By Reinhard Mechler & Thomas Schinko (IIASA) with Swenja Surminski (LSE)
(updated 17 December 2014)
As participants in the 20th Conference of the Parties to the Climate Convention (COP 20) in Lima strived to prepare the grounds for a comprehensive climate agreement expected for COP 21 in Paris, negotiators faced key questions that revolve around responsibility and burden sharing.
These questions are not new and have played a key role in the policy and academic discourse on climate change since the beginning of the UNFCCC process.
On the mitigation of emissions, the debate has circled around burden sharing: How should emission reductions be distributed among countries and what are the distributional consequences? On climate impacts and adaptation, the debate has centered on the question of who should pay for adaption and impacts in the global South, given that the global North has been responsible for the bulk of historic anthropogenic greenhouse gas emissions and that the global South will be facing the most severe risks from climate change.
As a partial response, the Green Climate Fund (CGF) was established at COP 16 in Copenhagen to assist developing economies in addressing climate change adaptation and mitigation. The GCF is currently being capitalized by industrialized and emerging economies with the aim of raising 100 billion USD by 2020. At the UN climate talks in Lima the CGF has achieved – thanks to last-minute pledges by several countries – its short term target of mobilizing at least 10 billion USD for the next four years.
Negotiations covering impacts and adaptation have further proceeded, among others, under the umbrella of the Warsaw Loss and Damage Mechanism (WIM), accepted at COP 19 in Warsaw after strong debate as to its meaning and nature- some suggest this mechanism should be part of adaptation, others want it to focus on residual risks that remain after adaptation efforts have been taken.
As a contribution to the WIM discourse, we recently suggested an approach organized around climate risk management, involving the principle of risk layering. We propose that the WIM can build on this principle to distinguish between risk layers to be managed and residual risk layers ‘beyond adaptation,’ thus involving both equity and efficiency aspects: (i) Equity in terms of financially supporting countries particularly vulnerable to climate change in their efforts to manage risks and deal with the burdens ‘beyond adaptation’; (ii) Efficiency in terms of helping to identify best practice for managing risk through well-designed risk prevention, preparedness and financing measures that address high and low frequency climate-related events.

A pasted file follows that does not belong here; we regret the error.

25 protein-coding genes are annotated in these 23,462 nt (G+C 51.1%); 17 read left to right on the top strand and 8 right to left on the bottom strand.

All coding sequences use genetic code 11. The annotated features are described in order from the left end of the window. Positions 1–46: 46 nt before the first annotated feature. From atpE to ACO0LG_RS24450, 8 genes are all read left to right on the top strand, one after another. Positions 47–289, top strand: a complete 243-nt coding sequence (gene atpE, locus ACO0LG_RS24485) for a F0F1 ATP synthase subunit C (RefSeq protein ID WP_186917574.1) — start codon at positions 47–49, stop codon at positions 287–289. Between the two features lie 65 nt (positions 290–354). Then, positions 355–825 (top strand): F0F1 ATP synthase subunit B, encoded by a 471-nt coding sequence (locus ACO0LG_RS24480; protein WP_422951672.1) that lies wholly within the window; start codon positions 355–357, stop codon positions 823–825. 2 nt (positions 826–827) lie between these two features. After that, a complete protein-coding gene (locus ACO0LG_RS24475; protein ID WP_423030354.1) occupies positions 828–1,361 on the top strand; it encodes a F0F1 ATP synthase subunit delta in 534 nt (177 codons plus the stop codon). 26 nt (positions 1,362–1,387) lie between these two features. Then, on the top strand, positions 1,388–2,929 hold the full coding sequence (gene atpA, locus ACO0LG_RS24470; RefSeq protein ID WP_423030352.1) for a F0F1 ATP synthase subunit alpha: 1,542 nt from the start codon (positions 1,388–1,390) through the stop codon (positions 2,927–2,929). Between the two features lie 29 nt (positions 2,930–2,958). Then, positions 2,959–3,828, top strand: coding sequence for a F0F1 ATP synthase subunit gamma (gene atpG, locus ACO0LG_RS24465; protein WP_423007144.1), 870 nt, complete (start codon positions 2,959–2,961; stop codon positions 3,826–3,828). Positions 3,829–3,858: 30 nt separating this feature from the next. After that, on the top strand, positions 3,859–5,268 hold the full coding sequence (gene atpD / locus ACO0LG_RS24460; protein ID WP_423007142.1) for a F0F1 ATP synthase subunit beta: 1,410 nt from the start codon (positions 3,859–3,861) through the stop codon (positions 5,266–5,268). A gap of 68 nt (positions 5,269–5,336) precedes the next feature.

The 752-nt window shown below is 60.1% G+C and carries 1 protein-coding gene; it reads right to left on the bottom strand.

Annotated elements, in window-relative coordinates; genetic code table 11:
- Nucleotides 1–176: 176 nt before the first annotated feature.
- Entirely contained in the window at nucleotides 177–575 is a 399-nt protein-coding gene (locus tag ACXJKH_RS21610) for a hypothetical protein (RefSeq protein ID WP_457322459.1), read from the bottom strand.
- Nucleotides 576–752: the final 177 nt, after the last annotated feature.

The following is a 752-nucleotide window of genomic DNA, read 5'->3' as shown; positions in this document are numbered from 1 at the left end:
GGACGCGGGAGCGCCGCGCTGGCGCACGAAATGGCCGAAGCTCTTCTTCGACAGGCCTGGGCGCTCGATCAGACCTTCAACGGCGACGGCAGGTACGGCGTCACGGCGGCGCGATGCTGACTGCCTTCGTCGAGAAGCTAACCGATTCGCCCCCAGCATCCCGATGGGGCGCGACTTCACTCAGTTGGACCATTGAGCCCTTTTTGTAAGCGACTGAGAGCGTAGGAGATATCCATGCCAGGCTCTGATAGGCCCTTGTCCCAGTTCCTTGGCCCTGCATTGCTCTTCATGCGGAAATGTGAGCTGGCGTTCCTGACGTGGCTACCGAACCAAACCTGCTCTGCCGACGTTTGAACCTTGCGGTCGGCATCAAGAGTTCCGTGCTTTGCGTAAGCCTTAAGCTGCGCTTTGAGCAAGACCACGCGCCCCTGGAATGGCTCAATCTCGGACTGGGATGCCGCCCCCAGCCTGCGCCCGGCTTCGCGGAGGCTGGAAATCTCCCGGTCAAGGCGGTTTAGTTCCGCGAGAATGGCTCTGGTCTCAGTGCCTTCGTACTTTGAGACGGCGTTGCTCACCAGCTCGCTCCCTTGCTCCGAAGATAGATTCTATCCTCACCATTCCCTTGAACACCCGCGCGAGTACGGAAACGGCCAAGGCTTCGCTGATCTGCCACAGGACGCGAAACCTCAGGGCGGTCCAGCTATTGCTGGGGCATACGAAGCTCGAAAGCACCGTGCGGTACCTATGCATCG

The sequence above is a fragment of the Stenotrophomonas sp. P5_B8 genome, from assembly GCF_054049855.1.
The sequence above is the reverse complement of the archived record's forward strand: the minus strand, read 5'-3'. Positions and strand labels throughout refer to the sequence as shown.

We argue that the risk layering perspective may contribute to taking the WIM discourse over the apparent red negotiation lines if financial support is coupled with well-targeted risk management efforts – such as coordinated nationally through national platforms for disaster risk reduction,
Notions of risk management have been fundamental for the WIM. In Lima the parties discuss whether to accept a two-year work plan, which was put together with input from policy, science and practice. The work plan would give a strong role to risk management and, among others, would seek advice on “enhanced understanding of how comprehensive risk management can contribute to transformational approaches.”
Transformational risk management approaches have been promoted by the disaster risk management community over the last few years in seeking a better balance between pre-event risk management and post-event relief and reconstruction (currently 15% of overseas development assistance goes into pre-event efforts vs. 85% into post-event). As a case in point, regional risk pools (mostly covering climate-related risks) have been springing up in the Caribbean, Pacific, and Africa. These efforts are first and foremost focussed on mutually financing risk, but can also be seen as a first step to a comprehensive approach for reducing and financing risks.
For example, the African Risk Capacity (ARC) pool provides quick finance to provide relief after drought events, and has aimed at linking these efforts to improvements in response planning and early warning. Innovatively, the ARC, initially capitalized by donor support and country contributions, currently explores to set up an Extreme Climate Facility for raising funding for any losses that can be related to climate change and may endanger the solvency of the ARC.
The idea is to monitor variability in a composite index of weather indicators over time and understand whether this variability can be attributed to climate change, which would then lead to a pay-out to the fund from this facility. While promising, the link to attribution is a key scientific challenge, and a number of principled and implementation-related questions for this particular facility as well as for the WIM in general remain open. These open questions will need further attention by science, policy, practice and civil society in the coming months in order to help achieve progress on the Loss and Damage Mechanism.
Reinhard Mechler, Laurens M. Bouwer, Joanne Linnerooth-Bayer, Stefan Hochrainer-Stigler, Jeroen C. J. H. Aerts, Swenja Surminski & Keith Williges. 2014. Managing unnatural disaster risk from climate extremes. Nature Climate Change. March 26, 2014. http://www.nature.com/nclimate/journal/v4/n4/full/nclimate2137.html
Note: This article gives the views of the authors, and not the position of the Nexus blog, nor of the International Institute for Applied Systems Analysis.